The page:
My Ponies—which, by this point, filled most of my bedroom at any given time, since I would build them cities out of playsets combined with cardboard boxes that I had modified to suit my needs—began a multi-generational saga of false queens, royal espionage, forgotten princesses, kidnappings, murders, and a thousand other things that no one really wants to think about seven-year-old girls playing out in their spare time…and yet. Majesty (the Queen of the Ponies according to the official playline) ruled from the Dream Castle with an iron hoof, cruel and unforgiving, while Moondancer and her rebel army struggled to put the true heir, Powder, on the throne. Sometimes Ponies died, and would go into the box in the closet for a few months before they were repurposed with a new identity and a new role in the ongoing game.
Basically, for me, My Little Pony was Gormenghast with hooves. I can still remember so many of my storylines … and I can see where I have repurposed them for my adult work. Seashell, for example, one of only two sitting Ponies ever made, was a sea witch who couldn’t lie, and who could do almost anything she was asked, for a price. Sound familiar? (If it doesn’t, that’s basically the Luidaeg from my October Daye books.) I was learning to tell stories by telling them to myself, and my Ponies were the avatars of everything I created.
When I was twelve, people stopped buying me Ponies because I was “too old” for them. I kept buying them for myself, but it wasn’t the same, and I couldn’t keep up. By the time the toy line was discontinued for the first time, I was in high school. I barely noticed. But I still had, and treasured, all my Ponies.
Then, when I was fifteen, we lost our apartment, and I went to live with friends. A year later, at sixteen, we lost our storage unit for non-payment, and I lost all my Little Ponies. I was honestly more heartbroken by that than I was by losing anything else.
A few years later, eBay came along.
I still collect My Little Ponies. I’m still in the process of rebuilding my childhood collection. I can’t always separate what I actually had from what I just wanted so badly that I remember them as if I owned them, but I don’t actually care all that much, because I am a grownup now, and I get to make my own choices, and what I choose is to devote a terrifying amount of space to little plastic horses that taught me how to tell a story and still mean the world to me. I love them very much, small and strange and technically useless as they are. After all, they’re the ones who first asked me the question that has defined most of my life, weirdly enough:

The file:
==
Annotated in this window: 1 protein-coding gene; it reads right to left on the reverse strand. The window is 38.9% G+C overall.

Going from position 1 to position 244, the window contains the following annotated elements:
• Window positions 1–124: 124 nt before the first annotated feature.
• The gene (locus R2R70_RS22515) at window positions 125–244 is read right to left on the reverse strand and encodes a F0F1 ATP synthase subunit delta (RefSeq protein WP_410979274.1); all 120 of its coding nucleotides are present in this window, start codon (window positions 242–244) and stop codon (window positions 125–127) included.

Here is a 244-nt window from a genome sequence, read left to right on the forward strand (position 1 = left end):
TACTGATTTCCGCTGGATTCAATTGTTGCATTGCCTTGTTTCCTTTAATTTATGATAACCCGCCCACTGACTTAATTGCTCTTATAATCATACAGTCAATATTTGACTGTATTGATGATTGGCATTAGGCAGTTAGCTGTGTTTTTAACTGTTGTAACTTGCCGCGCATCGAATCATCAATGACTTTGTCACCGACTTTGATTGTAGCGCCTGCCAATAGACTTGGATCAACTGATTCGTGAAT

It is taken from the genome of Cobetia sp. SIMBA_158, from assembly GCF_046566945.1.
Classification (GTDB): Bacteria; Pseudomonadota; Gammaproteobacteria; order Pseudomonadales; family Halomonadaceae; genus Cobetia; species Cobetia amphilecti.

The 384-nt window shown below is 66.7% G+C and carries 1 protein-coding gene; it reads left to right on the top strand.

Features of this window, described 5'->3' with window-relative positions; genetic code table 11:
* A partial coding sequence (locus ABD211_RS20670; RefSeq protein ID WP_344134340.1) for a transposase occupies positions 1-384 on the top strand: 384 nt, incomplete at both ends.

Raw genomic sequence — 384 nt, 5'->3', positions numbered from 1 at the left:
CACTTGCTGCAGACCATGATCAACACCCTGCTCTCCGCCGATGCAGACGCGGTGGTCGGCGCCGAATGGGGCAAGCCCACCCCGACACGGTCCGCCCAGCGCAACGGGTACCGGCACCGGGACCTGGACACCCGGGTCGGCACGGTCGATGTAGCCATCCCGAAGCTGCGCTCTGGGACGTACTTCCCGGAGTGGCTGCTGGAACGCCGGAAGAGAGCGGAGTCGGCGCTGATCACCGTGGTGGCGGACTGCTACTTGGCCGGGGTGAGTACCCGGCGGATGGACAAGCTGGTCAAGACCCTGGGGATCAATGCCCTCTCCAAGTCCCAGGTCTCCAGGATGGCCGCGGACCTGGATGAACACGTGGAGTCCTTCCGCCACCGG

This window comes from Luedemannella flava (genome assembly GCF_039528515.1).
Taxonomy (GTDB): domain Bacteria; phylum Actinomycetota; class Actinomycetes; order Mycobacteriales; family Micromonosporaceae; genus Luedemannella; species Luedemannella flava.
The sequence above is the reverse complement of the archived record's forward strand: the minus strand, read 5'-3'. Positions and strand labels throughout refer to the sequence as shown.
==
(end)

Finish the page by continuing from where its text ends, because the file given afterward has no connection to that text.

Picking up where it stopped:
What will today’s adventure be?
(*Children’s toys have been increasingly binary in nature since the 1970s, and the 80s were really the beginning of what we sometimes refer to as “the pinkification” of the girls’ section of the toy store. There were girls who liked Transformers and boys who liked Ponies, but the commercials and cartoons were very firm on who those things were for. This impacted all aspects, from advertisement to script supervision, and cannot be divorced from any look at the history of the brand, however nostalgic.)
Above: the original six My Little Pony figures (released 1981)
Top image: My Little Pony: Escape From Catrina (1984)
This article was originally published in January 2017 as part of our “Related Subjects” series.
Seanan McGuire is the author of the October Daye urban fantasy series, the InCryptid series, and several other works, both standalone and in trilogies. She lives in a creaky old farmhouse in Northern California, and was the winner of the 2010 John W. Campbell Award for Best New Writer. In 2013 she became the first person ever to appear fives times on the same Hugo ballot. The Wayward Children novella series —Every Heart a Doorway, Down Among the Sticks and Bones, and the forthcoming Beneath the Sugar Sky—is available from Tor.com Publishing